In the article the authors refer to these approaches as a comprehensive approach, and a selective approach.
In Uppsala over a 10 year period (2005-2016) there were 33 mothers who delivered 41 live born infants between 22 weeks and 22 weeks + 6 days best-guess gestational age. All chose active intervention, all received antenatal steroids (and 85% were able to have a 2nd dose), all had surfactant in the delivery room by a team being led by a neonatologist, and 38 survived to NICU admission, none had a cesarean delivery.
In Columbus over the same period there were 64 mothers who delivered 72 babies. Twenty percent (13) received steroids, and 9% (6) had 2 doses. There were 16 babies who had active interventions, 56% (9) had surfactant in the delivery room, a neonatologist was present 75% of the time (11) and 31% (5) were delivered by cesarean (another 2 mothers who did not have active neonatal care also had a cesarean).
You can see from these survival curves the dramatic difference in mortality between the 2 centers when you include all the live born infants (panel A) or only the babies that received active interventions (panel B).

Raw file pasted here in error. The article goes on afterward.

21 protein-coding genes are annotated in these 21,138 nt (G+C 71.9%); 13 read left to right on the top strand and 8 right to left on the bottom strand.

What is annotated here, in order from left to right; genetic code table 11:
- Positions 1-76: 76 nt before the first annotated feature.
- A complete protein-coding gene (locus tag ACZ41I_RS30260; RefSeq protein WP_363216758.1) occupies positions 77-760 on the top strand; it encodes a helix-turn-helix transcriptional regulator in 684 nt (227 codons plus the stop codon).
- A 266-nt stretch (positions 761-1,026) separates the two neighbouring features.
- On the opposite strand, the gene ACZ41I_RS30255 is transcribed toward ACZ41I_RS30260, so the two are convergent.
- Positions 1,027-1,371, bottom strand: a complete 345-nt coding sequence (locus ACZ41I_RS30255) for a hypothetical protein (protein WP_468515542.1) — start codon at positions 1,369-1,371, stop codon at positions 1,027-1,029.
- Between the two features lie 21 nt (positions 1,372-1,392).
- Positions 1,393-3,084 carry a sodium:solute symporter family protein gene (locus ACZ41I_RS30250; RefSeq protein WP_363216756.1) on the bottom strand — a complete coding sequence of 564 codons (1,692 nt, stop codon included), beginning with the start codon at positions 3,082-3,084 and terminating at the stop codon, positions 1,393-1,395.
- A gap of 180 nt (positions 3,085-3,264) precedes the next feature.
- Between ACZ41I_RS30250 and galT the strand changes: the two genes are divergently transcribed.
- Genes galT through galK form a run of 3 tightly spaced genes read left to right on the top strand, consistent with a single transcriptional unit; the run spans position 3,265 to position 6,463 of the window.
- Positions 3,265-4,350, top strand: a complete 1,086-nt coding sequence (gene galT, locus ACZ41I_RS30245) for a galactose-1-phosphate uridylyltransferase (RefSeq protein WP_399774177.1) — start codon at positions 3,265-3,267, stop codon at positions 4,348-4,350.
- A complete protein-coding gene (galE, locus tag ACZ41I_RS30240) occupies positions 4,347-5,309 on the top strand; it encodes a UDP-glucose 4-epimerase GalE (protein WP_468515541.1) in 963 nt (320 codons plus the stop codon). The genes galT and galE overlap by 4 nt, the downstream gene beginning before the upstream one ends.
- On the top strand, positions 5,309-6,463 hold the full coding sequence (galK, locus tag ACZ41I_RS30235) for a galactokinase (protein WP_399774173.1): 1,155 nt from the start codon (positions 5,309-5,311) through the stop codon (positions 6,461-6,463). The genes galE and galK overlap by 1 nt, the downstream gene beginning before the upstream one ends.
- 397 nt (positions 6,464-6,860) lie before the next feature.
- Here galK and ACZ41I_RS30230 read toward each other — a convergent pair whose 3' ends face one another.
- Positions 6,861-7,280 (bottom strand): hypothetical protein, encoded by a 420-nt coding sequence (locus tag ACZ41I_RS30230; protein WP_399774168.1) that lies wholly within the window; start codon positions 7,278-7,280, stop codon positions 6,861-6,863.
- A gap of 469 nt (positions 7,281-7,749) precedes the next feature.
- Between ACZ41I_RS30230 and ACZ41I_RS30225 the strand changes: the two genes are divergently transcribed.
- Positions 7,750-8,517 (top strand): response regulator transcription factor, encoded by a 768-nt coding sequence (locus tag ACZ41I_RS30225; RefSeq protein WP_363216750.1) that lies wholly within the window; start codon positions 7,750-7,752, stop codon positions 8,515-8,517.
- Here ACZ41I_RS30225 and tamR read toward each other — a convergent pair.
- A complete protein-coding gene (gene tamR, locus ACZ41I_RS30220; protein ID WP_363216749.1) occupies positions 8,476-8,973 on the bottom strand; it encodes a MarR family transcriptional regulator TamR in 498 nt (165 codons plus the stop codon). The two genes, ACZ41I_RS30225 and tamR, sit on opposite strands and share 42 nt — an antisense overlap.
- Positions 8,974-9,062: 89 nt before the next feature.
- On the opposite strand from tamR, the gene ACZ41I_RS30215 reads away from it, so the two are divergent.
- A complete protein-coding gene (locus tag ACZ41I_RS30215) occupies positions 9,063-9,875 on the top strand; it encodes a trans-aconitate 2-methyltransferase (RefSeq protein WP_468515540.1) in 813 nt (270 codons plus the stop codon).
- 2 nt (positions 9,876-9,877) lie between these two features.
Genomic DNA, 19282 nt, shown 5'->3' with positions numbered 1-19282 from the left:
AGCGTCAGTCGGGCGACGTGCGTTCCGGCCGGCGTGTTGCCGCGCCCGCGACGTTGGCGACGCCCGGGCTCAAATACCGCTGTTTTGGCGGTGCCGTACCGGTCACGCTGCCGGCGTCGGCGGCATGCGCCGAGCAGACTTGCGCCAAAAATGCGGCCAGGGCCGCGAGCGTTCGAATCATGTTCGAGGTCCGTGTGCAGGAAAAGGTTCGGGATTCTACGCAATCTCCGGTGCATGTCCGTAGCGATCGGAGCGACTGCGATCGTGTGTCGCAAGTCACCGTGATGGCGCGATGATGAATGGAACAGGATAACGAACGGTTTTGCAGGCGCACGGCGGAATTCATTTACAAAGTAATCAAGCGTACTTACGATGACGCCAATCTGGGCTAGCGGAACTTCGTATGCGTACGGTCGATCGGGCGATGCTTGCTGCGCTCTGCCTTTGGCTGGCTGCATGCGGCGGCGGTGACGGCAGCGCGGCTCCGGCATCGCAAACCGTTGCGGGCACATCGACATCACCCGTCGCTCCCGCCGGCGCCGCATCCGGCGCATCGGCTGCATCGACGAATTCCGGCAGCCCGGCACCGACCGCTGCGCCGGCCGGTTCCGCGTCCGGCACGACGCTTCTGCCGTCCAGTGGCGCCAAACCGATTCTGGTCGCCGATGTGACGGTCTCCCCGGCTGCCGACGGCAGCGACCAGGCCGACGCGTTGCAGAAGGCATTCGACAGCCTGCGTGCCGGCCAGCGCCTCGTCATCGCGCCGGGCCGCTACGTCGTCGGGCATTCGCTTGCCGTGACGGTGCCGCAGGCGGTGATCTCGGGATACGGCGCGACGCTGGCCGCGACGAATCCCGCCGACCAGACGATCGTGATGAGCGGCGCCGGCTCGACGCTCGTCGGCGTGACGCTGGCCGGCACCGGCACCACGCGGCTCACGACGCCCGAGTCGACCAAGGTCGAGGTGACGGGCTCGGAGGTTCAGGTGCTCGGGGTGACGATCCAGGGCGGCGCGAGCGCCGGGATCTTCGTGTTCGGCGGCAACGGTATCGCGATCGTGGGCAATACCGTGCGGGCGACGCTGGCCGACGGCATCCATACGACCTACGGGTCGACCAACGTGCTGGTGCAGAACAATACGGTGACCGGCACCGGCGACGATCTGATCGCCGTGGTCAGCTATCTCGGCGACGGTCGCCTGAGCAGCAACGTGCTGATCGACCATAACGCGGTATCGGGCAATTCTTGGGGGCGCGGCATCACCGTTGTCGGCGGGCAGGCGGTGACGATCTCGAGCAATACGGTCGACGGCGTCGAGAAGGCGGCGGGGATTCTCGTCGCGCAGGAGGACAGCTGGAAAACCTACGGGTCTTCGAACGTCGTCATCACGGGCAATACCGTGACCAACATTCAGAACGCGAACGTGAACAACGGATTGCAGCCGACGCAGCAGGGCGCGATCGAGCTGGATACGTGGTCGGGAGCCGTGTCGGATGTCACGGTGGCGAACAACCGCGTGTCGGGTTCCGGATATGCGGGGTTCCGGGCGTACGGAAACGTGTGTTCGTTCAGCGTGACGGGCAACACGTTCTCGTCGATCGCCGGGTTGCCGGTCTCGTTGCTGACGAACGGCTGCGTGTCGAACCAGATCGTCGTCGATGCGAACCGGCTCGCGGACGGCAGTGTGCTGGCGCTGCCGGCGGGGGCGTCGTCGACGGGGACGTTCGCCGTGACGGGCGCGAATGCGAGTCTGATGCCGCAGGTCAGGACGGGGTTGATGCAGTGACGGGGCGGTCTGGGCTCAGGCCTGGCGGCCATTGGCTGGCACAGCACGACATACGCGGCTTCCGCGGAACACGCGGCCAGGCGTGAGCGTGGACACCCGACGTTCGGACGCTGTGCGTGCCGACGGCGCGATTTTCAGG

When the analysis was corrected for multiple risk factors, the relative impact of being born in a center with uniform comprehensive care was actually increased. In other words the babies in Uppsala receiving active care were not heavier, or with lower risk factors, in fact the opposite is true, birth weight averaged 489 vs 527 g and there were more twins. The Odds Ratio of survival after correction was 14.47 (95% CI 3.09, 68.7) in Uppsala compared to Columbus.